Instagram Direct Hasn’t Caught On Because That’s Not What Instagram Is For
Six weeks since this feature launched I haven’t received one direct message, and I’ve sent only one merely as a test. I also haven’t heard or read anyone talking about it. Well, except Bieber appears to be using it. This got me wondering why.
The company hailed this feature as a way to share intimate moments with friends or family. Strategically this makes sense, especially considering the fervor over Snapchat. But this isn’t what we’ve been taught Instagram is for, thanks to a number of product decisions the company has made.
Product Design & Internal Triggers: Instagram’s tagline since early on has been “Fast, beautiful photo sharing”. For millions of us, it has become the product we turn to when we’ve taken a photo we want to show off. As Nir Eyal described back in April 2012, Instagram successfully attached their product to this internal trigger:
Users no longer require an external stimulus to use Instagram because the internal trigger happens on its own. As Yin said, “I just use it whenever I see something cool.”
This association is formed with our repeated usage, and is the result of a number of conscious product decisions:
- Prominence of filters to help you perfect your image before sharing
- Likes & comments as rewards for sharing a beautiful image
- Primarily public accounts rather than private
- A follower model, as opposed to friend, making the accumulation of followers another reward for great photos
- Ability to upload a photo from your camera roll, making it easier to select only the best photos to share
- View upon app open is a feed, serving as a discreet tutorial on what types of images Instagram is meant for
- Addition of an “Explore” tab allowing users to see some of the most popular photos on the service
If you take a bunch of photos on a vacation, you might post only 2 or 3 to Instagram. First you carefully select the best ones. Then for each: evaluate from 20 different filters + color correction + frame + soft focus; come up with a clever caption; maybe add some hashtags; name the location; then finally post. I’d be curious what the average cycle time for this is, but it is minutes not seconds.
Once you’ve gone through all of this perfecting, you’re left with an image you’re probably proud of. And once you share it, you’ve been trained that rewards in the form of likes and comments of admiration await. So by this point, sharing directly with only one person is a highly unlikely choice - doing so is counter to what we’ve learned Instagram is for.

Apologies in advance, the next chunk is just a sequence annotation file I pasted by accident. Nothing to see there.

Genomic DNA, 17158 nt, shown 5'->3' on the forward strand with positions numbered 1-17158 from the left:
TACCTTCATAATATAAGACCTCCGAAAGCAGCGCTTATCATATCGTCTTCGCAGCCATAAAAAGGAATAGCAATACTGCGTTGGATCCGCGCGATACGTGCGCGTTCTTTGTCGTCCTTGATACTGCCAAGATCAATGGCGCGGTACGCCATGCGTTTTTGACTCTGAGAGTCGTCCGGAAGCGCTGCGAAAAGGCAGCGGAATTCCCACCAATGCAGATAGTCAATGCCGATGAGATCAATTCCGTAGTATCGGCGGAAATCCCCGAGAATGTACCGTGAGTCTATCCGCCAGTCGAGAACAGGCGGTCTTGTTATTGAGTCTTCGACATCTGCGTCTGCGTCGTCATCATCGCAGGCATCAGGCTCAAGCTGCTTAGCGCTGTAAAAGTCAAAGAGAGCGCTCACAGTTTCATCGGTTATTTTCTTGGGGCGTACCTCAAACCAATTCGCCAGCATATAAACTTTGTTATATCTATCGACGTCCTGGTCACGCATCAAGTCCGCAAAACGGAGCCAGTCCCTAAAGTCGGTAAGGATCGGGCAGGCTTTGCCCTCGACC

Snapchat does none of this: The Snapchat product experience is the complete opposite, and is a good example of how excluding features can create an entirely different kind of experience and value proposition:
- View upon app open is your camera - the product wants you to capture the current moment.
- There are no filters. No hashtags. No marking your location. No sharing to other networks. There’s no obsessing over the photo. You can add a caption or a rough doodle, that’s it.
- The far fewer choices mean taking and sharing a photo happens in 3 steps vs. ~10 on Instagram.
- There’s no liking or commenting.
- Accounts are private and use a two-way friend model - you’re sharing with real friends, not a public audience.
- Core sharing is only with the individual(s) you select, not everyone.
- There’s no feed of popular images.
- There’s no option to upload from your camera roll.
- And, of course, images “self-destruct” after a max of 10 seconds.
People, especially those who’ve never used Snapchat, focus on the ephemeral nature of the photos as what makes Snapchat different. But all of these individual decisions combine to create a product that plays a very different role in a user’s life. With Instagram the internal trigger is the desire to share a beautiful photo people will love. Snapchat eschews the expectations of perfection, instead letting you share a brief glimpse into your real life - sans retouching - with a much more intimate audience. It is actually an experience far closer to texting than posting to Instagram, letting you communicate visually with your friends.